The late Migos rapper TakeOff was developing cannabis products with GUMBO and Cookies when his life was tragically taken earlier this month. After his untimely passing, GUMBO CEO Luka Brazi shared on Instagram to honor his friend and business partner, writing, “I love you my baby brother,” and, “fly high champ.”

TakeOff’s influence on music and cannabis continue to live through the people he left behind. Quavo, his fellow Migos member, already joined the legal game with Birkinz, a rare luxury cultivar that comes packaged in a Hermès Birkin-shaped purse bag and boasts maxed-out THC levels.

19. Swing for the fences

(Rolling Loud / Majavincic)
(Rolling Loud / Majavincic)

“Pack’s in/they done sent so much money for Wham! this shit on backorder”

Lil Baby ‘Vulture Island V2’

After a lifetime of selling the plant on Atlanta’s West side, Lil Baby took his first swing at the legal cannabis industry in 2022. He knocked it out of the park with Wham!, a Cookies collab that was available in California dispensaries this summer for a limited time only.

Wham! flew off the shelves thanks to its beautiful buds and brilliant marketing, including the Wham! ring set that Baby flossed across the music festival circuit this year.

As one of the most streamed artists in the country, Baby is taking advantage of his platform by name-dropping Wham!, and other Atlanta cannabis brands every chance he gets. In addition to collaborating with Sharklato for the Baby Shark strain drop, Baby has also shouted out Real 1 and GasHouse’s Pluto in his lyrics. As the CEO of cannabis firm The Holding Company, expect Baby to deliver more big time legal weed moves while serving as one of the biggest champions of Atlanta’s legacy scene.

20. Don’t knock the hustlers

Sharklato’s Yung Marley may get frustrated with counterfeit suppliers who mimic his brand, but he doesn’t dwell on it. “You can’t knock the bootleggers,” he told Leafly.

“You can’t stop the counterfeit. They’re doing that shit worldwide.” Fake bags that imitate Sharklato and other elite brands sell like hotcakes online to local dealers who stuff them with inferior products. But Marley ultimately sees it all as a branding opportunity.

“(There are) people all over the world in places that I can’t reach. So they’re helping me build my brand. It’s a Catch-22 for real. They’re helping build it, and letting people know about it. But they’re fucking it up in a way, too. But I ain’t tripping. I got new shit coming.”

Yung Marley, Sharklato CEO

21. Expand your horizons

Sharklato is expanding its territory to include delta-8 vapes that can be sold in markets that still prohibit THC. They’re also exploring CBD and gummies through private white label deals. Marley’s advice to anyone following his lead: Just keep swimming like Nemo, or the big shark himself.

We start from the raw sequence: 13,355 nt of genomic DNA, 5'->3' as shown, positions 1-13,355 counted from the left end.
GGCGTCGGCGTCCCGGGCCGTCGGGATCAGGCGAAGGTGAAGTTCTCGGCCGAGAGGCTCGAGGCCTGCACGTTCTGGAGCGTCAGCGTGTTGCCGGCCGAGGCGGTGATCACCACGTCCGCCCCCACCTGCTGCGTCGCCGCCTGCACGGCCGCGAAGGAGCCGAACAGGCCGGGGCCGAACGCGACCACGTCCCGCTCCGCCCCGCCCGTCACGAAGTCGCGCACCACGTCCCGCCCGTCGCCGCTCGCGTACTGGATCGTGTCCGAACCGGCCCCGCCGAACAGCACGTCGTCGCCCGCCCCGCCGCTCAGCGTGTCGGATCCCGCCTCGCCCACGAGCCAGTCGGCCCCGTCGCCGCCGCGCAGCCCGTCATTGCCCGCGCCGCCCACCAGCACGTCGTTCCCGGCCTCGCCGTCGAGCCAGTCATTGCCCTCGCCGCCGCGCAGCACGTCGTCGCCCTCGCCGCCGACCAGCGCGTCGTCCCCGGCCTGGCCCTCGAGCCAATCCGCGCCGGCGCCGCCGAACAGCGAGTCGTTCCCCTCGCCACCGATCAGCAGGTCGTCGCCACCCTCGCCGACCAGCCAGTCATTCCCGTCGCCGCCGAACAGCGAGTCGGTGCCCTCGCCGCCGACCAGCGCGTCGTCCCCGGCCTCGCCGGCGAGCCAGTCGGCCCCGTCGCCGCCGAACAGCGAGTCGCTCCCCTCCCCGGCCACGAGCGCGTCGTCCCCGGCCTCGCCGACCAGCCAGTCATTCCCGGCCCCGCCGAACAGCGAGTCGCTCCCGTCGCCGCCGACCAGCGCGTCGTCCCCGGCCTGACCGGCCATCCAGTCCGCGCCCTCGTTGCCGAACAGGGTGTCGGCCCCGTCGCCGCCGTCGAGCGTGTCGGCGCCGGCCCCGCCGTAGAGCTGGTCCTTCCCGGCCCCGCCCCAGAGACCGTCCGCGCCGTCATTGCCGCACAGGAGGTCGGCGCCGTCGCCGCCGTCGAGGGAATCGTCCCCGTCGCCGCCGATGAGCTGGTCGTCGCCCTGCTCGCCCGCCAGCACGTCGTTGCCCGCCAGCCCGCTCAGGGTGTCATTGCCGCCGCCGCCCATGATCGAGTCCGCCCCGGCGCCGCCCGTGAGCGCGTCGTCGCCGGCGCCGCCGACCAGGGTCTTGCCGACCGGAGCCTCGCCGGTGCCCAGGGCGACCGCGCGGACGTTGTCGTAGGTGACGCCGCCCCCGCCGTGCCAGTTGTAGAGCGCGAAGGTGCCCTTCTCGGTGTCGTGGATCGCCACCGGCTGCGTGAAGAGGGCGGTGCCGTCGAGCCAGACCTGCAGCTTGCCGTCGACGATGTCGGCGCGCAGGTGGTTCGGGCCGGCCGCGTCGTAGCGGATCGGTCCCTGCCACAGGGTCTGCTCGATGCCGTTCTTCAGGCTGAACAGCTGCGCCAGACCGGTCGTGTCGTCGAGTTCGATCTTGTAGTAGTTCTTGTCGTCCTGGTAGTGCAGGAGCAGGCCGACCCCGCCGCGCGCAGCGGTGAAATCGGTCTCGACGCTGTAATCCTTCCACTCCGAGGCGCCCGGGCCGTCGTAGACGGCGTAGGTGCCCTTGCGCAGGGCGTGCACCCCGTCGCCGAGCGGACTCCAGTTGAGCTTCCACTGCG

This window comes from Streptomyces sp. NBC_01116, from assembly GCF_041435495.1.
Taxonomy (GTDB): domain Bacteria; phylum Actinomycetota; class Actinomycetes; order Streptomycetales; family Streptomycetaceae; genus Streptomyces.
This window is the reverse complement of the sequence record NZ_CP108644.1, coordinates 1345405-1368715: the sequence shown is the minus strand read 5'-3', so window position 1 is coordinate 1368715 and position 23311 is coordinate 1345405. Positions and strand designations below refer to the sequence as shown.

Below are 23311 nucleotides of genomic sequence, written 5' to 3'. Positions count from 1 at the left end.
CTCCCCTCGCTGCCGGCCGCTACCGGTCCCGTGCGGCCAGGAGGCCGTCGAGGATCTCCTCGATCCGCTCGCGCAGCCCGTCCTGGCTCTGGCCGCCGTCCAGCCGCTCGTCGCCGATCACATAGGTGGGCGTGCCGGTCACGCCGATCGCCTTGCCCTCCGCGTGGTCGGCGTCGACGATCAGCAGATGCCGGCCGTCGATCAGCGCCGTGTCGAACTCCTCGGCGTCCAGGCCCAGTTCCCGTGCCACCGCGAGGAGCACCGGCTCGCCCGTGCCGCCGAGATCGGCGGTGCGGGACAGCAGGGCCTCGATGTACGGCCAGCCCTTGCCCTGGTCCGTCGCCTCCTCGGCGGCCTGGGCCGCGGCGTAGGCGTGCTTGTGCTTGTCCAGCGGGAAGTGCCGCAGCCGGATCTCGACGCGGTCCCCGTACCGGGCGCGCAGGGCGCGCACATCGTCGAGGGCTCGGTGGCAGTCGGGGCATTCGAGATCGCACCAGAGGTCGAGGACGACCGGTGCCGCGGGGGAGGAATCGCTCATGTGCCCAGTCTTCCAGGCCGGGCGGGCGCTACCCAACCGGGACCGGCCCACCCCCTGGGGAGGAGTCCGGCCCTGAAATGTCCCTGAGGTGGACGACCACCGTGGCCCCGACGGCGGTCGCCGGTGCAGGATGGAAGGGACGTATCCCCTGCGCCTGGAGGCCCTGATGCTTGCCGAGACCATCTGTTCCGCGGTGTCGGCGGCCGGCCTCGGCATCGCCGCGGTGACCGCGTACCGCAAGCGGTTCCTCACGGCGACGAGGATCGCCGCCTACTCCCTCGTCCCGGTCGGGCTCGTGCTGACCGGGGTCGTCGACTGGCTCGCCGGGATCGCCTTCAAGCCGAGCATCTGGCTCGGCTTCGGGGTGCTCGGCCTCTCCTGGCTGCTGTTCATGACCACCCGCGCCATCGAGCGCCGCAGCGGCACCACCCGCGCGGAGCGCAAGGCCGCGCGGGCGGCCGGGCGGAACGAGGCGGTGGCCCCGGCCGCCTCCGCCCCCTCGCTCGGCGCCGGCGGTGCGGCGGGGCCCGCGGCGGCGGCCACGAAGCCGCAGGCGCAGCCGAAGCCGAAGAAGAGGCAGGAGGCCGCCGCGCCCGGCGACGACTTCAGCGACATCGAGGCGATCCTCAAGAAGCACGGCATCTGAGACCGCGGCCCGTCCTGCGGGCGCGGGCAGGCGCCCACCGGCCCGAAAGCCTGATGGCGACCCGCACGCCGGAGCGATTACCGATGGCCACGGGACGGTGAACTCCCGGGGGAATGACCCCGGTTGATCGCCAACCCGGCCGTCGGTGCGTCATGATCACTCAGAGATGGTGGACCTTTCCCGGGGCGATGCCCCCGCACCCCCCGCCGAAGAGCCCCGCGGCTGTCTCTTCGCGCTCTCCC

“Just keep going man. Don’t ever stop. Nobody said it was gonna be easy. It’s gonna get hard. But on some real shit, as soon as it gets hard and people want to quit, they don’t know that the door is right there. Soon as you finna quit, it is right there. So you can’t quit. You gotta just stay firm and believe in your vision. Just go with it.”

Yung Marley

22. Raise the bar

Real 1’s strict quality control is most obvious in its strain genetics. “We’ve built our company around genetics,” JR said of Real 1’s goal for each release to be among the best on the market. They’re also offering Real 1 seeds, like GasHouse, Cookies, and other leaders in the legal field.

As for GasHouse, the future smells explosive. New drops like Zooted, plus new Pluto flavors, are primed for success. And their fresh venture into seeds should create more massive growth for Murray and Kingston’s empire.

23. Change the narrative

Curtis Snow Snow On Tha Blunt collaboration with Gastrap. (Gastrap)
Actor and writer Curtis Snow, star of the Netflix hit Snow On Tha Bluff, collaborated with a Maine company called Gastrap to test the legal market. (Instagram / Gastrap)

Atlanta native Curtis Snow isn’t letting the green rush pass him by, either. His cult classic film Snow On Tha Bluff was one of Netflix’s first original content purchases in 2012, and a film festival and New York Times darling.

Snow said he got the raw end of the entertainment industry, but he’s resolved to change his cards, focusing on weed’s potential to aid in the opioid epidemic. As a recovering user and provider of various illicit substances, Snow strongly believes legal cannabis can curb the widespread opioid and lean (codeine) addiction he sees among young adults in Atlanta, and nationwide.

“I started out selling weed way back then, so it’s only right things came all the way around and I can do it the legal way,” he told Leafly this fall. Snow’s first official cannabis venture came through a collab with Maine’s Gastrap brand in early 2022.